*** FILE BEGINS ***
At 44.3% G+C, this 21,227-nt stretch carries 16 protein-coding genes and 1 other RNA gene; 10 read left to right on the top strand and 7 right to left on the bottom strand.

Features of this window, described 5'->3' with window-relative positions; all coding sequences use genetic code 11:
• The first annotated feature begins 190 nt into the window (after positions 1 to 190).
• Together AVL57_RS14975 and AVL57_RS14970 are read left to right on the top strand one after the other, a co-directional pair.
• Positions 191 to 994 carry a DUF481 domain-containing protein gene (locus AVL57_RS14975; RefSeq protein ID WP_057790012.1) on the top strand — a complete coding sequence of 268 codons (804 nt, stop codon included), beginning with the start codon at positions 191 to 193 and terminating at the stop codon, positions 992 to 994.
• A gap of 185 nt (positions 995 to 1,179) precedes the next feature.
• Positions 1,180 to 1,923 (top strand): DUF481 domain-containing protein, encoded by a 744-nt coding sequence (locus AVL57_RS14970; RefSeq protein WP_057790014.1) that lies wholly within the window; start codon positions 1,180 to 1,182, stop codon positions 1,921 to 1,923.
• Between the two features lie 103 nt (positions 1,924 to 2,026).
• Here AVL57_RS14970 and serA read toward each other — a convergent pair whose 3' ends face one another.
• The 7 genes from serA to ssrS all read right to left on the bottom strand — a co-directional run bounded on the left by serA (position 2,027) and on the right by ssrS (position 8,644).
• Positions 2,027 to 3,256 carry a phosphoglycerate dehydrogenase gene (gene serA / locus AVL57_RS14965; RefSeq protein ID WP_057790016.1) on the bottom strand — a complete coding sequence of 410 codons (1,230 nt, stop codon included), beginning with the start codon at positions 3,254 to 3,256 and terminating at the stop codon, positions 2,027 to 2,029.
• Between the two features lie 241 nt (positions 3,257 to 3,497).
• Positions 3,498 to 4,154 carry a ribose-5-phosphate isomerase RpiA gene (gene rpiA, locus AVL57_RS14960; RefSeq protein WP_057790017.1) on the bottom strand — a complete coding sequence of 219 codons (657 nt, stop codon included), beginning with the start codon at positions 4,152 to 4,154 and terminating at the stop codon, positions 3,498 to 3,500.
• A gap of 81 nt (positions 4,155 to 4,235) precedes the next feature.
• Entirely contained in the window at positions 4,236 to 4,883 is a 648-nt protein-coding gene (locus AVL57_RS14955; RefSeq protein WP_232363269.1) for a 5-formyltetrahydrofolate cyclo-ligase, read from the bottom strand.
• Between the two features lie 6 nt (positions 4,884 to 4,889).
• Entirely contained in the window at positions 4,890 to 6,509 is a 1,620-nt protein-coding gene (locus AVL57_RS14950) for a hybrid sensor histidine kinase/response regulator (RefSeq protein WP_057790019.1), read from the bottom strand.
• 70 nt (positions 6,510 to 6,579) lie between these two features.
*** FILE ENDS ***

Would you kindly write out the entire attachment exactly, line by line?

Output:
At 44.3% G+C, this 21,227-nt stretch carries 16 protein-coding genes and 1 other RNA gene; 10 read left to right on the top strand and 7 right to left on the bottom strand.

Features of this window, described 5'->3' with window-relative positions; all coding sequences use genetic code 11:
• The first annotated feature begins 190 nt into the window (after positions 1 to 190).
• Together AVL57_RS14975 and AVL57_RS14970 are read left to right on the top strand one after the other, a co-directional pair.
• Positions 191 to 994 carry a DUF481 domain-containing protein gene (locus AVL57_RS14975; RefSeq protein ID WP_057790012.1) on the top strand — a complete coding sequence of 268 codons (804 nt, stop codon included), beginning with the start codon at positions 191 to 193 and terminating at the stop codon, positions 992 to 994.
• A gap of 185 nt (positions 995 to 1,179) precedes the next feature.
• Positions 1,180 to 1,923 (top strand): DUF481 domain-containing protein, encoded by a 744-nt coding sequence (locus AVL57_RS14970; RefSeq protein WP_057790014.1) that lies wholly within the window; start codon positions 1,180 to 1,182, stop codon positions 1,921 to 1,923.
• Between the two features lie 103 nt (positions 1,924 to 2,026).
• Here AVL57_RS14970 and serA read toward each other — a convergent pair whose 3' ends face one another.
• The 7 genes from serA to ssrS all read right to left on the bottom strand — a co-directional run bounded on the left by serA (position 2,027) and on the right by ssrS (position 8,644).
• Positions 2,027 to 3,256 carry a phosphoglycerate dehydrogenase gene (gene serA / locus AVL57_RS14965; RefSeq protein ID WP_057790016.1) on the bottom strand — a complete coding sequence of 410 codons (1,230 nt, stop codon included), beginning with the start codon at positions 3,254 to 3,256 and terminating at the stop codon, positions 2,027 to 2,029.
• Between the two features lie 241 nt (positions 3,257 to 3,497).
• Positions 3,498 to 4,154 carry a ribose-5-phosphate isomerase RpiA gene (gene rpiA, locus AVL57_RS14960; RefSeq protein WP_057790017.1) on the bottom strand — a complete coding sequence of 219 codons (657 nt, stop codon included), beginning with the start codon at positions 4,152 to 4,154 and terminating at the stop codon, positions 3,498 to 3,500.
• A gap of 81 nt (positions 4,155 to 4,235) precedes the next feature.
• Entirely contained in the window at positions 4,236 to 4,883 is a 648-nt protein-coding gene (locus AVL57_RS14955; RefSeq protein WP_232363269.1) for a 5-formyltetrahydrofolate cyclo-ligase, read from the bottom strand.
• Between the two features lie 6 nt (positions 4,884 to 4,889).
• Entirely contained in the window at positions 4,890 to 6,509 is a 1,620-nt protein-coding gene (locus AVL57_RS14950) for a hybrid sensor histidine kinase/response regulator (RefSeq protein WP_057790019.1), read from the bottom strand.
• 70 nt (positions 6,510 to 6,579) lie between these two features.